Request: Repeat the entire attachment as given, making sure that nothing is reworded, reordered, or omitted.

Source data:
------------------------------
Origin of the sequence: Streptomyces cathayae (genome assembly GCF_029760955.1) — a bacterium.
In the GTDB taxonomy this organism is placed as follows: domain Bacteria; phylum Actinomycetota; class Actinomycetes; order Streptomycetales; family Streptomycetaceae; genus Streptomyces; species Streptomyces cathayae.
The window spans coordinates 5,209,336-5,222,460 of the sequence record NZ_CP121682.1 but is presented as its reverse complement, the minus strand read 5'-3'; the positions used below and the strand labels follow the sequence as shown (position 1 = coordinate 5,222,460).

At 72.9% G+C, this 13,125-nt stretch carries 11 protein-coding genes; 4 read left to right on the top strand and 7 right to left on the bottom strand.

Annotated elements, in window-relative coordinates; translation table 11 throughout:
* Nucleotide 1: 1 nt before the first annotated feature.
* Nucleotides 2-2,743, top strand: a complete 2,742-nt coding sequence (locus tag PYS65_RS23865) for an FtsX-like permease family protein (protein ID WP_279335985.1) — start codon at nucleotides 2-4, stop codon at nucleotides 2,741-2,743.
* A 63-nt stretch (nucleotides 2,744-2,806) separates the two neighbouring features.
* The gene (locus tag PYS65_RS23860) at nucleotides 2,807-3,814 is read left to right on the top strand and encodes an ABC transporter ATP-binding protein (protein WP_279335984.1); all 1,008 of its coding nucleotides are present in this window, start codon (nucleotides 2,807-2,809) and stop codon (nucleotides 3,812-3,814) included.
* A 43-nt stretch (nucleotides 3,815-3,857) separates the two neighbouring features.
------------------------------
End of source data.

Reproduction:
Origin of the sequence: Streptomyces cathayae (genome assembly GCF_029760955.1) — a bacterium.
In the GTDB taxonomy this organism is placed as follows: domain Bacteria; phylum Actinomycetota; class Actinomycetes; order Streptomycetales; family Streptomycetaceae; genus Streptomyces; species Streptomyces cathayae.
The window spans coordinates 5,209,336-5,222,460 of the sequence record NZ_CP121682.1 but is presented as its reverse complement, the minus strand read 5'-3'; the positions used below and the strand labels follow the sequence as shown (position 1 = coordinate 5,222,460).

At 72.9% G+C, this 13,125-nt stretch carries 11 protein-coding genes; 4 read left to right on the top strand and 7 right to left on the bottom strand.

Annotated elements, in window-relative coordinates; translation table 11 throughout:
* Nucleotide 1: 1 nt before the first annotated feature.
* Nucleotides 2-2,743, top strand: a complete 2,742-nt coding sequence (locus tag PYS65_RS23865) for an FtsX-like permease family protein (protein ID WP_279335985.1) — start codon at nucleotides 2-4, stop codon at nucleotides 2,741-2,743.
* A 63-nt stretch (nucleotides 2,744-2,806) separates the two neighbouring features.
* The gene (locus tag PYS65_RS23860) at nucleotides 2,807-3,814 is read left to right on the top strand and encodes an ABC transporter ATP-binding protein (protein WP_279335984.1); all 1,008 of its coding nucleotides are present in this window, start codon (nucleotides 2,807-2,809) and stop codon (nucleotides 3,812-3,814) included.
* A 43-nt stretch (nucleotides 3,815-3,857) separates the two neighbouring features.